Billy Arjan Singh
Billy Arjan Singh

Kunwar "Billy" Arjan Singh (15 August 1917 – 1 January 2010) was an Indian hunter turned conservationist and author. He was the first who tried to reintroduce tigers and leopards from captivity into the wild.[1]

Billy Arjan Singh died at his original farmhouse Jasbir Nagar on 1 January 2010.[2]

Early life

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Kunwar "Billy" Arjan Singh was born in Gorakhpur on 15 August 1917 as the second son of Kunwar Jasbir Singh, CIE (1887–1942), a member of the royal Ahluwalia dynasty of Kapurthala. His grandfather was Raja Harnam Singh and his uncle was Raja Maharaj Singh. Rajkumari Amrit Kaur was his aunt and his elder brother was Air Vice-Marshal Kunwar Jaswant Singh, PVSM (1915–1963). In 1940, Singh was commissioned as a Second Lieutenant in the British Indian Army and was posted to the south of Iraq.

Hunter turned conservationist

Singh described how in his youth he had been an insatiable hunter. However, one day having shot a young leopard in the lights of his vehicle, he dramatically changed his view of hunting, feeling nothing but revulsion for killing and vowing that from then on he would pursue the cause of conservation. His first major project was to save a herd of barasingha in the neighbouring Sathiana range of the forestry reserve at Dudhwa. In 1976, he was awarded the World Wildlife Fund's gold medal, the WWF's premier award, for his conservation work.[3] He was also largely responsible for persuading the then Prime Minister, Indira Gandhi, to transform Dudhwa into a 200-square-mile (520 km2) national park.

Re-introduction of big cats

Singh's conservation efforts for wildlife are best known for his reintroduction of leopards and a tiger into the wild of Dudhwa National Park. He started by bringing up an orphaned male leopard cub named Prince, which he successfully reintroduced to the wild in 1973. To provide Prince with a mate he subsequently raised two orphaned female leopards cubs, Harriet and Juliette.[4] In July 1976, he acquired a hand-reared female tiger cub named Tara from Twycross Zoo in the United Kingdom, and reintroduced her to the wild in the Dudhwa National Park with the permission of India's then Prime Minister Indira Gandhi.[5]

In the 1990s, some tigers were observed in the protected area, which had a Siberian tiger phenotype of a large head, pale pelage, white complexion, and wide stripes, and were therefore suspected to be Bengal-Siberian tiger hybrids. Billy Arjan Singh sent hair samples of tigers from the area to the Centre for Cellular and Molecular Biology in Hyderabad where the samples were analysed using mitochondrial sequence analysis. Results revealed that the tigers in question had a Bengal tiger mitochondrial haplotype indicating that their mother was a Bengal tiger.[6] Skin, hair and blood samples from 71 tigers collected in various Indian zoos, in the National Museum in Kolkata and including the two hair samples from Dudhwa National Park were prepared for microsatellite analysis that revealed that two tigers had alleles in two loci that were contributed by Bengal and Siberian tiger subspecies.[7] However, samples of two hybrid specimens constituted a too small base to conclusively presume that Tara was the source of the Siberian tiger genes.[8]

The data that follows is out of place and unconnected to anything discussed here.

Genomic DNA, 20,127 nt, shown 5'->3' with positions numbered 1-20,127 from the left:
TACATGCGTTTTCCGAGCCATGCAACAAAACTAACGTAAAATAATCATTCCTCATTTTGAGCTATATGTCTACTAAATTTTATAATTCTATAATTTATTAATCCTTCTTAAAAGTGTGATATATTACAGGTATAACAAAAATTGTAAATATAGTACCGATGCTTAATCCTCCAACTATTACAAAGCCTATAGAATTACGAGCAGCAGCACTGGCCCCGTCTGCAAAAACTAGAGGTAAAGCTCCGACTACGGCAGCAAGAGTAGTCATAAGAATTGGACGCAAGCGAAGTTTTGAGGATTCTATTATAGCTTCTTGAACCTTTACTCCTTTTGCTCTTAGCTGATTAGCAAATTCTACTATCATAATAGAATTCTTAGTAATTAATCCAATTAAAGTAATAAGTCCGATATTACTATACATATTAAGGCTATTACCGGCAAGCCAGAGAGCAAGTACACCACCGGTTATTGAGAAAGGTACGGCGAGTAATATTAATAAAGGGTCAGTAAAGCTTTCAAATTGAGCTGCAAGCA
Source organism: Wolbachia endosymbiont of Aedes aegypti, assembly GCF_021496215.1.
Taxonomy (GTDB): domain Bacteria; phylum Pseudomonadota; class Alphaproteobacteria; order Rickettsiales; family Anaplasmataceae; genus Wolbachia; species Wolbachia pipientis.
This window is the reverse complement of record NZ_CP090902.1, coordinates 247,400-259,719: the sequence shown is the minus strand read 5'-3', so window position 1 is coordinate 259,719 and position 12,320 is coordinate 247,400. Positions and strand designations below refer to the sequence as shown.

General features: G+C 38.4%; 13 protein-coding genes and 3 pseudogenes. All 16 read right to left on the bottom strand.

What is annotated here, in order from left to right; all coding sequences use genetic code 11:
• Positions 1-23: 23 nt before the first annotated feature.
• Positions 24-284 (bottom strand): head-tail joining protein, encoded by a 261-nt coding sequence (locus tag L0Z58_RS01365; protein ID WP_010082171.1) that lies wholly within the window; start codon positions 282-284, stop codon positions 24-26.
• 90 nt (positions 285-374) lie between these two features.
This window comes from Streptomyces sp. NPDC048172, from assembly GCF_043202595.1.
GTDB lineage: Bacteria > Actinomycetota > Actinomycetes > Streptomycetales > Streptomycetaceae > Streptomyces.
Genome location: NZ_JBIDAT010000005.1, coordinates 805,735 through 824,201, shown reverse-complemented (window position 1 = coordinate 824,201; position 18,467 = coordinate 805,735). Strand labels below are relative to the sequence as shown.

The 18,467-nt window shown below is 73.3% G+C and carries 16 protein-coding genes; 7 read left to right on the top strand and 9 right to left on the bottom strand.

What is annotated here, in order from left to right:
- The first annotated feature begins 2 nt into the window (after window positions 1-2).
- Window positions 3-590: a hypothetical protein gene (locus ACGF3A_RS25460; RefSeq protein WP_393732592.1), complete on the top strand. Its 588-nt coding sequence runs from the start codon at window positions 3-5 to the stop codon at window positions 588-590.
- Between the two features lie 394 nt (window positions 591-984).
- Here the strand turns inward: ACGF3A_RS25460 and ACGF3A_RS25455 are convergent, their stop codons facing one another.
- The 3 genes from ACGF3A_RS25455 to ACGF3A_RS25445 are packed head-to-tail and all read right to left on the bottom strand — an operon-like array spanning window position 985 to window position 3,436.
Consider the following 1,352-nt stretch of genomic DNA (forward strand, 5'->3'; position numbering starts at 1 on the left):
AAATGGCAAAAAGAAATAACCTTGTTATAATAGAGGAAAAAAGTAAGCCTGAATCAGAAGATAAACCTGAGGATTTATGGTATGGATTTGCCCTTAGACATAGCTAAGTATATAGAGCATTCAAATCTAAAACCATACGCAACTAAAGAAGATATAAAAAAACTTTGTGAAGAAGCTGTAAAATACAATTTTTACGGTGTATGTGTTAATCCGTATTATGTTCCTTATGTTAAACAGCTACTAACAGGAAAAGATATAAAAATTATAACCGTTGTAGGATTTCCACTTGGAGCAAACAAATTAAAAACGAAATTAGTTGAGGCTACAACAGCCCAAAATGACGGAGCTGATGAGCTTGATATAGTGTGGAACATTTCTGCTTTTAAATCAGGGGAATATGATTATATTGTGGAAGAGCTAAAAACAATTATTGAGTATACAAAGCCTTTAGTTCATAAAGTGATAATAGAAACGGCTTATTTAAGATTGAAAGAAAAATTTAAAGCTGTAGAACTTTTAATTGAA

For his contributions to conservation, Arjan Singh was widely honoured. In 1996, he was awarded the World Wildlife Gold Medal, and obtained the Order of the Golden Ark in 1997.[9]

In 2004, Arjan Singh received the Getty Award, administered by the World Wildlife Fund, for his innovative contribution to conservation and for creating public awareness. In 2006, he received the Yash Bharati award and the Padma Bhushan two months later.[10]

He also received the Lifetime Award for Tiger Conservation.[citation needed]


To ensure that his work in conservation continued, Singh established the Tiger Haven Society in 1992. The Society's aims include preserving Tiger Haven and sponsoring research into wildlife.




  1. ^ Thapar, V. (2010) Obituary: Billy Arjan Singh HT Media Limited, 2 January 2010 online
  2. ^ "Wildlife enthusiast, author Billy Arjan Singh dies". Hindustan Times. Retrieved 21 June 2021.
  3. ^ WWF The Duke of Edinburgh Conservation Medal online Archived 25 July 2014 at the Wayback Machine
  4. ^ Singh, A. (1982). Prince of Cats. London: Jonathan Cape. ISBN 0-224-02034-X.
  5. ^ Singh, A. (1981). Tara, a tigress. London and New York: Quartet Books. ISBN 070432282X.
  6. ^ Shankaranarayanan, P.; Singh, L. (1998). "Mitochondrial DNA sequence divergence among big cats and their hybrids". Current Science. 75 (9): 919–923. Archived from the original on 12 July 2016. Retrieved 18 September 2007.
  7. ^ Shankaranarayanan, P.; Banerjee, M.; Kacker, R. K.; Aggarwal, R. K. & Singh, L. (1997). "Genetic variation in Asiatic lions and Indian tigers" (PDF). Electrophoresis. 18 (9): 1693–1700. doi:10.1002/elps.1150180938. PMID 9378147. S2CID 41046139. Archived from the original (PDF) on 23 July 2013.
  8. ^ Menon, S. (1997). Tainted Royalty Archived 30 June 2008 at the Wayback Machine. India Today.
  9. ^ WWF (2010). "Tiger hero: 'Billy' Arjan Singh". WWF, 4 January 2010.
  10. ^ Atroley, A. (2006). "Billy Arjan Singh awarded Padma Bhushan". WWF India, 30 March 2006.